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Vol. 14, Issue No. 4: May 2015 - EXECUTIVE SUMMARY

Pharma Marketing Buzzwords
The Good, the Bad, & the Just Plain Useless!

Pharma Buzzword Bingo CardLately, there's been a lot of "buzz" regarding the use of "buzzwords" at commercial pharma conferences focused on marketing and sales. Critics have suggested that buzzwords erode patient and healthcare professional trust in the pharmaceutical industry.

Even industry insiders question the use of buzzwords. "We on the commercial side of the business have an unhealthy obsession with 'buzzwords'," said Timothy White, Senior Director & Head of Global Customer Interaction Management at Lundbeck.

All the negative buzz about pharma buzzwords inspired the creation of the Pharma Marketing Buzzword Bingo Card (shown here) and the Pharma Marketing News "Pharma Buzzword Survey," which asked respondents to grade a list of buzzwords commonly heard at conferences and marketing meetings within pharmaceutical companies. This article summarizes the results of that survey.

Topics (partial list):
  • Massively Counter-Productive?
  • A Failure to Communicate?
  • Unhealthy Obsession?
  • The Patient Included Charter
  • Table: A Non-Definitive List of Pharma Marketing Buzzwords.
  • In Defense of Buzzwords
  • Pharma Buzzword Bingo
  • Grading Pharma's Favorite Buzzwords
  • Survey Results
  • Buzzword Blame Game
The full version of this article is available to subscribers. Subscription is free.

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PharmaPhobia & What to Do About It
Tom Stossel Attempts to Debunk the Conflict-of-Interest "Myth"

PharmaPhobia Book CoverThomas P. Stossel, M.D., visiting scholar at the American Enterprise Institute for Public Policy Research, recently published a new book titled PHARMAPHOBIA. The book is a call to action against the "Conflict of Interest Myth," which Stossel claims is undermining American medical innovation.

Stossel uses many combative terms to describe the focus of his critique. In his book and in a Pharma Marketing Talk interview (listen here), Stossel repeatedly refers to the conflict-of-Interest "movement," conflict-of-interest "mania," and conflict-of-interest "instigators, enablers and enforcers," which include physicians and even pharmaceutical executives according to Stossel.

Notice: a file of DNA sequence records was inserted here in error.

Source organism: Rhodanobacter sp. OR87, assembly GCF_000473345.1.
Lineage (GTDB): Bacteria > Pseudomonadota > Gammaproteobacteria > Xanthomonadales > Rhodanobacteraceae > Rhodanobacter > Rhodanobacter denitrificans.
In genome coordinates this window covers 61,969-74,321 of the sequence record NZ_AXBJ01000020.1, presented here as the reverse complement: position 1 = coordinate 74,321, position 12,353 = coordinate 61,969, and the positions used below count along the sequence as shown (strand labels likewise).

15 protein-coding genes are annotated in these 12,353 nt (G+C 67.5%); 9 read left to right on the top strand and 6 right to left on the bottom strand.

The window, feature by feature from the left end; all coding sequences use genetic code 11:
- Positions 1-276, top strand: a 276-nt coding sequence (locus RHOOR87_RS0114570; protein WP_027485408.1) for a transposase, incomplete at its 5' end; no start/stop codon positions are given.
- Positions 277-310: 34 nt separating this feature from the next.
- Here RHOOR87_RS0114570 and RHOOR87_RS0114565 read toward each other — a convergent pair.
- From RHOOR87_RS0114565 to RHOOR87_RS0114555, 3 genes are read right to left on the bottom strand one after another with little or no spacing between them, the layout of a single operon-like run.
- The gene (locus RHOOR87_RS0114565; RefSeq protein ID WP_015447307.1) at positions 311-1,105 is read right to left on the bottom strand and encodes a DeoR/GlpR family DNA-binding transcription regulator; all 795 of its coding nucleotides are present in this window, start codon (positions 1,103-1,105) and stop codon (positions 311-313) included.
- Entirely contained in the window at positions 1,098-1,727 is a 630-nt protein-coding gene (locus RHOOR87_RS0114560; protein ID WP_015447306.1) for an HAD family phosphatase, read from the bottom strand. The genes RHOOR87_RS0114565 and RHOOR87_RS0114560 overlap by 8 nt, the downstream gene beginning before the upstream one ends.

But will Stossel's book, which ends with a section on "What is to be done," turn the tide as he hopes it will? This article reviews some of Stossel's main arguments. You be the judge.

Topics (partial list):
  • Instigators, Enablers, & Enforcers
  • The Slippery Slope Toward Sunshine
  • Gifts to Physicians Survey Results
  • Stossel's Call to Action
The full version of this article is available to subscribers. Subscription is free.

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The Patients Included Initiative & Pharma
Pharma Should Offer Continuing Patient Education Grants

WEGO PI Poster"Patient centricity," which aims to put patients' interests first, is all the rage these days in the pharmaceutical industry (read, for example, "The Debut of the Chief Patient Officer") and among attendees and speakers at pharma industry and medical conferences. But very few actual patients are part of the faculty and/or attendees of these conferences.

A group of patient advocates in Europe and Canada recently developed a "Global Charter" as part of the Patients Included initiative. The Charter lays down specific compliance guidelines for conference organizers who wish to display the Patients Included logo.

One of the guidelines of the Patients Included charter requires scholarships for patient to attend medical and pharma industry conferences. But who will pay the way for patients to attend and how will the scholarships be administered? This article discusses that issue and suggests that the pharmaceutical industry, which claims to be "patient centric," can play a role by sponsoring Patients Included scholarships similar to how they sponsor physician continuing medical education programs for physicians.

Topics (partial list):
  • No Patients? No Show!
  • Pharma Has Skin in This Game
  • The Patient Included Charter
  • Patient Lip Service Common, Inclusion Rare
  • Key Patient Advocates
  • What About "Ordinary Joe" Patients?
  • Alternative Terms for KOL Preferred by Pharma Execs
  • Change the Underlying Process
  • What About "Key Patient Leaders (KPLs)?"
The full version of this article is available to subscribers. Subscription is free.

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Vol 14, #4 Contents






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